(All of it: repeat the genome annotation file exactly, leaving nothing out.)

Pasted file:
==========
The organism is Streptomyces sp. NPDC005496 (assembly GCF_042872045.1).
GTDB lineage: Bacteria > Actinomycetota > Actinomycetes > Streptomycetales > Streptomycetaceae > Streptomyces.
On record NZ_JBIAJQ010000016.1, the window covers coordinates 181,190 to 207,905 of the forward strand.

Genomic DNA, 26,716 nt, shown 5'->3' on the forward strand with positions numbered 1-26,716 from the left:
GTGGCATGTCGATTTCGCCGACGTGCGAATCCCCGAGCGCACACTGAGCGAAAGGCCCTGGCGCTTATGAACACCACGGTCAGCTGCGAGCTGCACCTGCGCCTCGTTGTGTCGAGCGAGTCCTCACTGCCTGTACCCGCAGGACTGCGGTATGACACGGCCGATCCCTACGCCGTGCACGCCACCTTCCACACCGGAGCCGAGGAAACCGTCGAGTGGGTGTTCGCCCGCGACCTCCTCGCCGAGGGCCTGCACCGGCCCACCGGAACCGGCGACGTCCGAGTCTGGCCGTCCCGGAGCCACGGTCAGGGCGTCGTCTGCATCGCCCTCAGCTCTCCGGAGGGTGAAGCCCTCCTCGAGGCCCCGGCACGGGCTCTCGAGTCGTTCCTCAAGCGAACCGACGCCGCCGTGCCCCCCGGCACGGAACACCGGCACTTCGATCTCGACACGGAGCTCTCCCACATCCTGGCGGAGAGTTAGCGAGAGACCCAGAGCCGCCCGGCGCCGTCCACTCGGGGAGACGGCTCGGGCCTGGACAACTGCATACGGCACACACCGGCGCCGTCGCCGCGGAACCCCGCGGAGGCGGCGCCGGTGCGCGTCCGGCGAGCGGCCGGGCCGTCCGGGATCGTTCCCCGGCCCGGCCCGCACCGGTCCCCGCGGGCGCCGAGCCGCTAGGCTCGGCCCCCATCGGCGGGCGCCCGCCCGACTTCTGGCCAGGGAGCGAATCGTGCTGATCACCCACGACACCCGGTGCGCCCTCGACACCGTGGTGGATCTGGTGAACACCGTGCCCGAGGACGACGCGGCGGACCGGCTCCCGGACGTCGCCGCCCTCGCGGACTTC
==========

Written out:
The organism is Streptomyces sp. NPDC005496 (assembly GCF_042872045.1).
GTDB lineage: Bacteria > Actinomycetota > Actinomycetes > Streptomycetales > Streptomycetaceae > Streptomyces.
On record NZ_JBIAJQ010000016.1, the window covers coordinates 181,190 to 207,905 of the forward strand.

Genomic DNA, 26,716 nt, shown 5'->3' on the forward strand with positions numbered 1-26,716 from the left:
GTGGCATGTCGATTTCGCCGACGTGCGAATCCCCGAGCGCACACTGAGCGAAAGGCCCTGGCGCTTATGAACACCACGGTCAGCTGCGAGCTGCACCTGCGCCTCGTTGTGTCGAGCGAGTCCTCACTGCCTGTACCCGCAGGACTGCGGTATGACACGGCCGATCCCTACGCCGTGCACGCCACCTTCCACACCGGAGCCGAGGAAACCGTCGAGTGGGTGTTCGCCCGCGACCTCCTCGCCGAGGGCCTGCACCGGCCCACCGGAACCGGCGACGTCCGAGTCTGGCCGTCCCGGAGCCACGGTCAGGGCGTCGTCTGCATCGCCCTCAGCTCTCCGGAGGGTGAAGCCCTCCTCGAGGCCCCGGCACGGGCTCTCGAGTCGTTCCTCAAGCGAACCGACGCCGCCGTGCCCCCCGGCACGGAACACCGGCACTTCGATCTCGACACGGAGCTCTCCCACATCCTGGCGGAGAGTTAGCGAGAGACCCAGAGCCGCCCGGCGCCGTCCACTCGGGGAGACGGCTCGGGCCTGGACAACTGCATACGGCACACACCGGCGCCGTCGCCGCGGAACCCCGCGGAGGCGGCGCCGGTGCGCGTCCGGCGAGCGGCCGGGCCGTCCGGGATCGTTCCCCGGCCCGGCCCGCACCGGTCCCCGCGGGCGCCGAGCCGCTAGGCTCGGCCCCCATCGGCGGGCGCCCGCCCGACTTCTGGCCAGGGAGCGAATCGTGCTGATCACCCACGACACCCGGTGCGCCCTCGACACCGTGGTGGATCTGGTGAACACCGTGCCCGAGGACGACGCGGCGGACCGGCTCCCGGACGTCGCCGCCCTCGCGGACTTC